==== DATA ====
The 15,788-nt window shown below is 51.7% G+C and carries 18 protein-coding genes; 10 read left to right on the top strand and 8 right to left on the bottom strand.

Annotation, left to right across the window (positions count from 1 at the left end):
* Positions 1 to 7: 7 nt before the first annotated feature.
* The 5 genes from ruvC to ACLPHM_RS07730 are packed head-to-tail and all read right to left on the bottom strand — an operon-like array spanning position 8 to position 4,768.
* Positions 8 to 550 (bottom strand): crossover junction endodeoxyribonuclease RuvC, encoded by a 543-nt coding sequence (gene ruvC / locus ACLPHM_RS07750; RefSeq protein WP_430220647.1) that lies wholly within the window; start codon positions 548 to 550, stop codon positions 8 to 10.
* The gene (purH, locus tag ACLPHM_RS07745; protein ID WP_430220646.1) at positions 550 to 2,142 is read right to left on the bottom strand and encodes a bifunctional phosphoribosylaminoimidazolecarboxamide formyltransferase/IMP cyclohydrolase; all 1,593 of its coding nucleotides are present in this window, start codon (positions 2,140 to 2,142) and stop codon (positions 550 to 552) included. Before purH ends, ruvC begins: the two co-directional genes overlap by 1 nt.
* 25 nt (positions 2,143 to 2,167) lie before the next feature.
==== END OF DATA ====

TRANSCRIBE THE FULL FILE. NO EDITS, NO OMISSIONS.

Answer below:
The 15,788-nt window shown below is 51.7% G+C and carries 18 protein-coding genes; 10 read left to right on the top strand and 8 right to left on the bottom strand.

Annotation, left to right across the window (positions count from 1 at the left end):
* Positions 1 to 7: 7 nt before the first annotated feature.
* The 5 genes from ruvC to ACLPHM_RS07730 are packed head-to-tail and all read right to left on the bottom strand — an operon-like array spanning position 8 to position 4,768.
* Positions 8 to 550 (bottom strand): crossover junction endodeoxyribonuclease RuvC, encoded by a 543-nt coding sequence (gene ruvC / locus ACLPHM_RS07750; RefSeq protein WP_430220647.1) that lies wholly within the window; start codon positions 548 to 550, stop codon positions 8 to 10.
* The gene (purH, locus tag ACLPHM_RS07745; protein ID WP_430220646.1) at positions 550 to 2,142 is read right to left on the bottom strand and encodes a bifunctional phosphoribosylaminoimidazolecarboxamide formyltransferase/IMP cyclohydrolase; all 1,593 of its coding nucleotides are present in this window, start codon (positions 2,140 to 2,142) and stop codon (positions 550 to 552) included. Before purH ends, ruvC begins: the two co-directional genes overlap by 1 nt.
* 25 nt (positions 2,143 to 2,167) lie before the next feature.